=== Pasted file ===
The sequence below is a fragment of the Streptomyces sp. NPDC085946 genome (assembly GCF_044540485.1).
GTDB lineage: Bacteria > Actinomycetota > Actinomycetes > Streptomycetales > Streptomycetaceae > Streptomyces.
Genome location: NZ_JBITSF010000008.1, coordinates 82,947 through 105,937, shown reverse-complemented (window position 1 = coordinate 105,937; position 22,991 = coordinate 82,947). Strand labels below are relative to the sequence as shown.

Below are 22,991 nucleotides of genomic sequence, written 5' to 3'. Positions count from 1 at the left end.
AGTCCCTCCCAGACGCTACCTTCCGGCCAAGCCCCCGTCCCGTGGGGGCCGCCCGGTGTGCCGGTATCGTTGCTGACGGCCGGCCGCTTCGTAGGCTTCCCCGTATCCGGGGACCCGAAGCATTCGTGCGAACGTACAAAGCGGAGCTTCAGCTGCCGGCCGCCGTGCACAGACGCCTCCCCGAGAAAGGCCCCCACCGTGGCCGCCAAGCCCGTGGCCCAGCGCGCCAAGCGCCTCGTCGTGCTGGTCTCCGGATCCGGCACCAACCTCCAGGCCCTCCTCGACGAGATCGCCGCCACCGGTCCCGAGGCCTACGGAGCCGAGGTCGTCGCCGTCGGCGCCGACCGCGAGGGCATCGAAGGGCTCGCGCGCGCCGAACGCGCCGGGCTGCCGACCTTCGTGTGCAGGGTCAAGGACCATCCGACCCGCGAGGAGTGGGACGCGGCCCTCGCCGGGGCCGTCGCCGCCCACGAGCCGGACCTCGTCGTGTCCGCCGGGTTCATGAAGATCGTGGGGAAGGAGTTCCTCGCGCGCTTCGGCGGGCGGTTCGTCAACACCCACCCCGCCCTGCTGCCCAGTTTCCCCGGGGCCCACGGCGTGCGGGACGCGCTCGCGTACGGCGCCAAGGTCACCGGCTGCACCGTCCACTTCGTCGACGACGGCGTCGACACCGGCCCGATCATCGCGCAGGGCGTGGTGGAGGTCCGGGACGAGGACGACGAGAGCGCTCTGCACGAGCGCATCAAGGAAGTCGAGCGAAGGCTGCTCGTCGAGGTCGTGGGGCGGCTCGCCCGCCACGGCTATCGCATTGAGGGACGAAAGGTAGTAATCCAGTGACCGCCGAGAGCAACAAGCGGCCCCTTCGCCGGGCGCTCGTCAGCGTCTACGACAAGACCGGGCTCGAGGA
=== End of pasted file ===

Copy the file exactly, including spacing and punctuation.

The sequence below is a fragment of the Streptomyces sp. NPDC085946 genome (assembly GCF_044540485.1).
GTDB lineage: Bacteria > Actinomycetota > Actinomycetes > Streptomycetales > Streptomycetaceae > Streptomyces.
Genome location: NZ_JBITSF010000008.1, coordinates 82,947 through 105,937, shown reverse-complemented (window position 1 = coordinate 105,937; position 22,991 = coordinate 82,947). Strand labels below are relative to the sequence as shown.

Below are 22,991 nucleotides of genomic sequence, written 5' to 3'. Positions count from 1 at the left end.
AGTCCCTCCCAGACGCTACCTTCCGGCCAAGCCCCCGTCCCGTGGGGGCCGCCCGGTGTGCCGGTATCGTTGCTGACGGCCGGCCGCTTCGTAGGCTTCCCCGTATCCGGGGACCCGAAGCATTCGTGCGAACGTACAAAGCGGAGCTTCAGCTGCCGGCCGCCGTGCACAGACGCCTCCCCGAGAAAGGCCCCCACCGTGGCCGCCAAGCCCGTGGCCCAGCGCGCCAAGCGCCTCGTCGTGCTGGTCTCCGGATCCGGCACCAACCTCCAGGCCCTCCTCGACGAGATCGCCGCCACCGGTCCCGAGGCCTACGGAGCCGAGGTCGTCGCCGTCGGCGCCGACCGCGAGGGCATCGAAGGGCTCGCGCGCGCCGAACGCGCCGGGCTGCCGACCTTCGTGTGCAGGGTCAAGGACCATCCGACCCGCGAGGAGTGGGACGCGGCCCTCGCCGGGGCCGTCGCCGCCCACGAGCCGGACCTCGTCGTGTCCGCCGGGTTCATGAAGATCGTGGGGAAGGAGTTCCTCGCGCGCTTCGGCGGGCGGTTCGTCAACACCCACCCCGCCCTGCTGCCCAGTTTCCCCGGGGCCCACGGCGTGCGGGACGCGCTCGCGTACGGCGCCAAGGTCACCGGCTGCACCGTCCACTTCGTCGACGACGGCGTCGACACCGGCCCGATCATCGCGCAGGGCGTGGTGGAGGTCCGGGACGAGGACGACGAGAGCGCTCTGCACGAGCGCATCAAGGAAGTCGAGCGAAGGCTGCTCGTCGAGGTCGTGGGGCGGCTCGCCCGCCACGGCTATCGCATTGAGGGACGAAAGGTAGTAATCCAGTGACCGCCGAGAGCAACAAGCGGCCCCTTCGCCGGGCGCTCGTCAGCGTCTACGACAAGACCGGGCTCGAGGA